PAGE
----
This amount includes only the direct productivity costs of absenteeism that the employee is paid while not at work ; it does not account for any secondary effects on training, morale, or other network effects. Obesity could also contribute to productivity loss if obese individuals are less productive while present at the workplace. This may occur as a result of physical and mental health conditions that are more common among obese workers and negatively affect productive ability.
Alternatively, a common outside factor may make individuals more likely to both be obese and relatively less productive. The studies reviewed here focus primarily on the magnitude of the presenteeism effect, rather than the mechanism of action. Studies by Ricci and Chee 31 and Pronk et al 15 both include measures of presenteeism in addition to absenteeism.
Ricci and Chee use the Caremark American Productivity Audit, a phone interview that included several questions regarding health-related reduced work performance. Respondents were asked to estimate the average amount of time elapsed between arriving and starting work on days when they were not feeling well, as well as total hours of lost concentration, repeating a job, or feeling fatigued. The authors then look at total lost productive time LPT the sum of absenteeism and presenteeism , and measure the effects of obesity controlling for a list of covariates.
In a second stage, the authors add a variable for the number of co-occurring health conditions to test whether the effects of obesity are mediated by overall health status. Ricci and Chee find that obese workers are more likely to have positive LPT than their counterparts, and on average have more of it. As also found by Frone, 26 this effect appears to be largely driven by the higher propensity of obese workers to have co-occurring conditions. Of the total cost of LPT, two-thirds is attributable to presenteeism and one-third to absenteeism.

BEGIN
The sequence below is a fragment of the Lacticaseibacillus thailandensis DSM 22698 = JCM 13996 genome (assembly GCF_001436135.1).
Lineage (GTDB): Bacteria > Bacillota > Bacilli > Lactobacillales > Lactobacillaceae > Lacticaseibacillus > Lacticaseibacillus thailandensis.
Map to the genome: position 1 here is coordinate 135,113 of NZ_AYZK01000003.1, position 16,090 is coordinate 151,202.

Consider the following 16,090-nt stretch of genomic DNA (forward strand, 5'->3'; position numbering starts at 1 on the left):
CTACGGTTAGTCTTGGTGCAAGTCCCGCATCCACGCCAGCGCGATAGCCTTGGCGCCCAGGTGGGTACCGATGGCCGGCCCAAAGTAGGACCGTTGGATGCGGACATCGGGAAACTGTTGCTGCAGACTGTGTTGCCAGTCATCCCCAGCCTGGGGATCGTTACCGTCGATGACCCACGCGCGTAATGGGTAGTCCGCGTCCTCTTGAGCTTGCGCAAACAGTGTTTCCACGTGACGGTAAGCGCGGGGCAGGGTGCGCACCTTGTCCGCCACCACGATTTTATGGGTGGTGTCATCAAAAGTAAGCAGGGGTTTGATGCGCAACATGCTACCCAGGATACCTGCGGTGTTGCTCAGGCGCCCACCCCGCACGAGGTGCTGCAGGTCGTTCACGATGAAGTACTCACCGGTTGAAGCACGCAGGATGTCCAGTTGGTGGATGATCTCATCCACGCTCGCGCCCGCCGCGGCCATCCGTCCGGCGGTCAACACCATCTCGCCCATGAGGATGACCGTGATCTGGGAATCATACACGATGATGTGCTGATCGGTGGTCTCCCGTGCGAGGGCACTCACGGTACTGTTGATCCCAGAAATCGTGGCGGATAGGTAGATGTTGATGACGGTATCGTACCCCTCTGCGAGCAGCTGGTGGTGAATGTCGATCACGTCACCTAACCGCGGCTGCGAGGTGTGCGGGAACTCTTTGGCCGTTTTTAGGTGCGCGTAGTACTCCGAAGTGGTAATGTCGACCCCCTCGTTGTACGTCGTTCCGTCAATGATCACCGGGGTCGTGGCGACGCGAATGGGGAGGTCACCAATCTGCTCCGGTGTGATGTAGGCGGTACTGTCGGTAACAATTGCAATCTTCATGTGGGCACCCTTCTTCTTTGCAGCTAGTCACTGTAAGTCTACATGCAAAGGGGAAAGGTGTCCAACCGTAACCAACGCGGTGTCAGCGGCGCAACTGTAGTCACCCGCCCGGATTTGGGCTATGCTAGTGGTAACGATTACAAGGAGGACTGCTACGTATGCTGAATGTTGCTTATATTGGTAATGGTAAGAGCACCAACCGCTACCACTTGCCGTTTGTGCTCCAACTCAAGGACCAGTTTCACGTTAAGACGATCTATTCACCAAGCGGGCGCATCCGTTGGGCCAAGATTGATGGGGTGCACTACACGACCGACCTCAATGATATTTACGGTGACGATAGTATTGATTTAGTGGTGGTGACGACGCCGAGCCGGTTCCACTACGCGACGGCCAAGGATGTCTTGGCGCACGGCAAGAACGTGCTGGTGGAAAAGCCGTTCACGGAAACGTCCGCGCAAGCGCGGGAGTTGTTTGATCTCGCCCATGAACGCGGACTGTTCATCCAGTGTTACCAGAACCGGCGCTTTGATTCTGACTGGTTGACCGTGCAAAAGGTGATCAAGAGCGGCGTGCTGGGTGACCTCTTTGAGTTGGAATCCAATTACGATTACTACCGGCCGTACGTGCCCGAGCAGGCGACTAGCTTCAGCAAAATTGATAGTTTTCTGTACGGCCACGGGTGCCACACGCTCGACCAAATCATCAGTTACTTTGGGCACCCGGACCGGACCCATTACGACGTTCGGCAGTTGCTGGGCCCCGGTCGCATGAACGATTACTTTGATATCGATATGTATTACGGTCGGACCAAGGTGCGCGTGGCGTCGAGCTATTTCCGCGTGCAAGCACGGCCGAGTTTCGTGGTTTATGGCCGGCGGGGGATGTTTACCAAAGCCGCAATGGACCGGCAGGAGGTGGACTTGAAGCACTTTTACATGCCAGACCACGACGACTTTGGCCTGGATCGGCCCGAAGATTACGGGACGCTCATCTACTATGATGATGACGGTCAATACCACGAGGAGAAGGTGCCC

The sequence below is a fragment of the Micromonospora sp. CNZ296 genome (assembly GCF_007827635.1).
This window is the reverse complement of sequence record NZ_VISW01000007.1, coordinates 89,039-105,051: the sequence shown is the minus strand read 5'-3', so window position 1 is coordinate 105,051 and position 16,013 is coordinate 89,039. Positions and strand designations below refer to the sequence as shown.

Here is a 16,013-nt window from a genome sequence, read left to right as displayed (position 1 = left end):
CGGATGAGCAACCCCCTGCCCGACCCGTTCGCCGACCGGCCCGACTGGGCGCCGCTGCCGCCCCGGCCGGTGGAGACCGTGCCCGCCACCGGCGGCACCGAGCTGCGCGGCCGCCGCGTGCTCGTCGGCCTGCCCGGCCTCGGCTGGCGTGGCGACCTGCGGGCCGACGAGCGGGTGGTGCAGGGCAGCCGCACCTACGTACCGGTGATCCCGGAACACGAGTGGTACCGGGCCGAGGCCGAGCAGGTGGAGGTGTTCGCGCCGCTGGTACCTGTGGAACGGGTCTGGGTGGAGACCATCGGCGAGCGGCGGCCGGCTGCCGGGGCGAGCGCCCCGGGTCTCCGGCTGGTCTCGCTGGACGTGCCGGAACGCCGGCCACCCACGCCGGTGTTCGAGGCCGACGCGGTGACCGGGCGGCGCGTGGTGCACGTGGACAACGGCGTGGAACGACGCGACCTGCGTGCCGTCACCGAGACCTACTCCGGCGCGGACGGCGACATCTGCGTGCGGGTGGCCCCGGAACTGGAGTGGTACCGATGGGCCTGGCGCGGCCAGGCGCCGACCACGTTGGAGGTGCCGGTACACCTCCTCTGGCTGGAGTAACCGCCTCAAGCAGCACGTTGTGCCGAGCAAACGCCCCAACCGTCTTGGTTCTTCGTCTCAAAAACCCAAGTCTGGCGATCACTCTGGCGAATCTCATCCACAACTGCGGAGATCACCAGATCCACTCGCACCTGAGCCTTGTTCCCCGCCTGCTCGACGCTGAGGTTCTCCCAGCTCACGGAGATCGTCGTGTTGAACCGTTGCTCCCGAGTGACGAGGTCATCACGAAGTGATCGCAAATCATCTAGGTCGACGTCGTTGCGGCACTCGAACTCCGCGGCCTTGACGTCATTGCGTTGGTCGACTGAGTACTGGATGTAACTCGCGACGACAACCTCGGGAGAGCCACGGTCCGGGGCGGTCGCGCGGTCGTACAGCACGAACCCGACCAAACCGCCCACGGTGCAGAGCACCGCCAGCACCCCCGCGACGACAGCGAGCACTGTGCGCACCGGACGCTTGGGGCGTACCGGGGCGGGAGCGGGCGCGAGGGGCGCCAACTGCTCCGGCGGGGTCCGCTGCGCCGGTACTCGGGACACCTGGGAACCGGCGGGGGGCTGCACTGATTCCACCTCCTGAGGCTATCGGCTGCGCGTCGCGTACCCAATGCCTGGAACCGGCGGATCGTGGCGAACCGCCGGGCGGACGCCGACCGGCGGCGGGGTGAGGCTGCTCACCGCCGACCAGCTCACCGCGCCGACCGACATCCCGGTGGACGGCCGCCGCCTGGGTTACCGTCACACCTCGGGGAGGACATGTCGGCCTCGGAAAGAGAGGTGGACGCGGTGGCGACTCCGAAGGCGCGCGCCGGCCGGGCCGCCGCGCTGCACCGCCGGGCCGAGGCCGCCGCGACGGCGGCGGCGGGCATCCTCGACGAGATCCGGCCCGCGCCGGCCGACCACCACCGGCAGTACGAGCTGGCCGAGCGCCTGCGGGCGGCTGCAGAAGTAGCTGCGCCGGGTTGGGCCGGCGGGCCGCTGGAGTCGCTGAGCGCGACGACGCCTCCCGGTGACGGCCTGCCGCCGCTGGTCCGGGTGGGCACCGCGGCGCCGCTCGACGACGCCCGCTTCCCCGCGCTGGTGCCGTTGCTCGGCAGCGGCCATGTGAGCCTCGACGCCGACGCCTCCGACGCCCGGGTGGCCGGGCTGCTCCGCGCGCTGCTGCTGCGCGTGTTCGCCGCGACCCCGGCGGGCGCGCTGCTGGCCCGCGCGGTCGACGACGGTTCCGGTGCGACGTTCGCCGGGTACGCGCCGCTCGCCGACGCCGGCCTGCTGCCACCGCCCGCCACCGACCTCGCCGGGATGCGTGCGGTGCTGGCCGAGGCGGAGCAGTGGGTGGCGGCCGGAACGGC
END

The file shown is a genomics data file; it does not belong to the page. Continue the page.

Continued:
This finding suggests that while more studies have focused on the costs of absenteeism, presenteeism may present a larger problem in terms of dollars lost. Additional work is needed to clarify the relative magnitudes of these costs. Pronk et al 15 include outcome variables that measure quality of work performed as well as workplace inter-personal relationships. The only statistically significant presenteeism relationship found with obesity was on inter-personal relationships. However, the study includes physical activity and cardiorespiratory fitness measures as explanatory variables, which are likely to mediate effects of obesity, as shown in other studies.
In addition to absenteeism and presenteeism, obesity may lead to an increase in disability payments and disability insurance premiums. Such an increase could reflect a loss in productivity beyond what is captured in absenteeism data if recipients are unable to hold a job altogether. Additionally, an increase in the disability rolls represents higher fiscal costs to the federal government. Burkhauser and Cawley 32 study the effects of obesity both on self-reported work impairment and Social Security Disability Insurance. Potential bias introduced by self-reporting of weight is corrected for.
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Results are robust to specification changes for receipt of disability income. For men in the NLSY, being obese raises the probability of receiving disability income by 6. For women, the increased probability of receiving disability is 5. Thus, even after controlling for a list of covariates and endogeneity of weight, the authors find a significant and large effect of obesity on receipt of disability insurance.